Chapter Fifteen

“Before we go any further, I would like to say that I’m deeply honoured that you’re here for this psychological assessment, which could possibly become treatment.” Laura looked from one patient to the other. The Air conditioners hummed gently in the background. “Ivy,” she turned the full glare of her gaze on the young lady who was still frowning, “if you still want to leave, this would be the right time to, ‘cos once we begin, there is no going back.”

Kemi winced. She knew she wasn’t the one being addressed, but why was the CMD making it seem like they were about to be arrested and locked away in prison for a very long time?

From her position, Ivy looked like she was considering the opportunity. “I would love to see what this combo therapy yields, just for curiosity sakes. I’m staying.”

Laura smiled. “Curiosity in this case, is a good thing.” She turned to Kemi. “Don’t worry dear, it won’t be half as scary as you think. Truth is, it’s never easy to face one’s demons.”
Kemi gasped. Was the Doctor also a mind reader?
“No dear, I’m no mind reader. I’m only a professional at making connections between what I see on your face and what I think is going on in your head.”
Kemi was visibly shaken. This wasn’t happening.
“And you Mangodo, why are you trying so hard to keep your face expressionless?”

Mangodo smiled. “Because I certainly don’t want my mind read. You might frown at the weirdness of its pages.”

Laura smiled again. “Okay! I see we’re getting on very well. Before we proceed, I would like to introduce you to our team. Look to your left please.”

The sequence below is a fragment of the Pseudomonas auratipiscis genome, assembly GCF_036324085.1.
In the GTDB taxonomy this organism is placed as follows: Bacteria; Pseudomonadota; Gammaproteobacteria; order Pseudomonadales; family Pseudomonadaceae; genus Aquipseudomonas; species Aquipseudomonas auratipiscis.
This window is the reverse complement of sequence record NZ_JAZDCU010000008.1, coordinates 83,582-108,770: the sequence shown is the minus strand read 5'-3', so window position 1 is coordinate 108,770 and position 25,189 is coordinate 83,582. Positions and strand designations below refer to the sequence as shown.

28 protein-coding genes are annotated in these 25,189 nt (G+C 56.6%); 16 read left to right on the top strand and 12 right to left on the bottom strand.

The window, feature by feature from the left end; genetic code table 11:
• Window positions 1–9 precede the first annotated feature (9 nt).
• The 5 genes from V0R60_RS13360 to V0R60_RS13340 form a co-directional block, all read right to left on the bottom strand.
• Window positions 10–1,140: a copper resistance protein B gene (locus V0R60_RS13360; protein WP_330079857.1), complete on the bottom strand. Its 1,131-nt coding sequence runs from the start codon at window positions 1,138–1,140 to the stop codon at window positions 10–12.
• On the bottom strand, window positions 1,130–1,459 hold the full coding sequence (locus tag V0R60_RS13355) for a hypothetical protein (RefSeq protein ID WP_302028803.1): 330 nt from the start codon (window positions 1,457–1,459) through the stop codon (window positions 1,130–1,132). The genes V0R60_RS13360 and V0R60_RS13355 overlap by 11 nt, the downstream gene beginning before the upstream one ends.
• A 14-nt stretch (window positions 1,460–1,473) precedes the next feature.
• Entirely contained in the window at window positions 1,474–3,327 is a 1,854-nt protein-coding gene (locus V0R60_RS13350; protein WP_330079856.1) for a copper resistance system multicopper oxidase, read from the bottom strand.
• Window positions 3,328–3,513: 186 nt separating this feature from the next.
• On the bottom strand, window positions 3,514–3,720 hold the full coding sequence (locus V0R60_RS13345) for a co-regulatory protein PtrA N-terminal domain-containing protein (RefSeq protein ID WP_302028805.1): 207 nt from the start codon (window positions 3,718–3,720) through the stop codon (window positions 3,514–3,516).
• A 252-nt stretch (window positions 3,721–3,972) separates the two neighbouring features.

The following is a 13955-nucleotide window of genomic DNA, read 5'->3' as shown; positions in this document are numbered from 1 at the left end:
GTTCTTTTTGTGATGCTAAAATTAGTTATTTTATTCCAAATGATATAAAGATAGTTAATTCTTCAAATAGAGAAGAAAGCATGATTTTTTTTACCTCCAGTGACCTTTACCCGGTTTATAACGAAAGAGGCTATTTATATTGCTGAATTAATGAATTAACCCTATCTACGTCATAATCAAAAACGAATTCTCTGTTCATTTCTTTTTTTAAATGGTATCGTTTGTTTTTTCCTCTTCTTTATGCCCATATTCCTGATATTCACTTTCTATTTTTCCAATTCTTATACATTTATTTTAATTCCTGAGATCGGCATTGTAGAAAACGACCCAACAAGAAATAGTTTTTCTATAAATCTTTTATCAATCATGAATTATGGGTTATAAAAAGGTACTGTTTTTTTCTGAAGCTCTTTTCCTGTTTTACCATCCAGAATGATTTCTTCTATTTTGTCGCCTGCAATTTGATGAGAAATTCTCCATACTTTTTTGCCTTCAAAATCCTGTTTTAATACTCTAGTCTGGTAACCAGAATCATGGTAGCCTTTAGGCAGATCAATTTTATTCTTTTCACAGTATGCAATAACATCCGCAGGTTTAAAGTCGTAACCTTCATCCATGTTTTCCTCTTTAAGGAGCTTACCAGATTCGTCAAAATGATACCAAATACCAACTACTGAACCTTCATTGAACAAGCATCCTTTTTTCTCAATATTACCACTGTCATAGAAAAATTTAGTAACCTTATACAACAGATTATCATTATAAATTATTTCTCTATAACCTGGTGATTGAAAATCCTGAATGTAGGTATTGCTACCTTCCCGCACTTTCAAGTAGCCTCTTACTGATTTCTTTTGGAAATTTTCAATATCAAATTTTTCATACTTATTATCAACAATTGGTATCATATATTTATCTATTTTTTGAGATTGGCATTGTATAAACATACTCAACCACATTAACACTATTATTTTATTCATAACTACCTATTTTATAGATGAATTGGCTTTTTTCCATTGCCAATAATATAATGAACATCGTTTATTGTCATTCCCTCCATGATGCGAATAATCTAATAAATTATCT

All three of them looked to their left, as two men and a young woman walked towards them.
“You’ve already met Nero, my very good friend. You can’t get anyone better in the field of neurology, anywhere in this country.”

The professor smiled at them with a certain cunningness.

“And next to him is Father Oseluesele Olus, a Catholic Priest, who is also Professor of Psycho Spirituality at the African Institute of South Africa, in Johannesburg.”
The Priest had a kinder face than the elderly professor. He looked like a natural counselor, with his gentle eyes and soft wrinkles.

“The other lady in the room besides me is, Sophie Mmarete. She majored in Clinical Psychology, with an added expertise in Hypnotic Therapy, at the University of Ibadan.”

Sophie was an astonishing beauty to behold. Kemi felt she looked too young to be a clinical psychologist. Weren’t they supposed to be much older?

Laura looked from Kemi to Mangodo. “More importantly, I must tell you that we shall record every finding during these therapy sessions. We shall of course not include your real names in our documentation. It’ll be more like recording patterns, progresses and regresses, and the likes.”

“So you’re basically using us as lab rats?” Ivy asked, the frown back on her face.

“More like lab assistants,” Mangodo corrected.

Ivy shot Mangodo a hard stare. Why won’t the doctor simply mind his own business?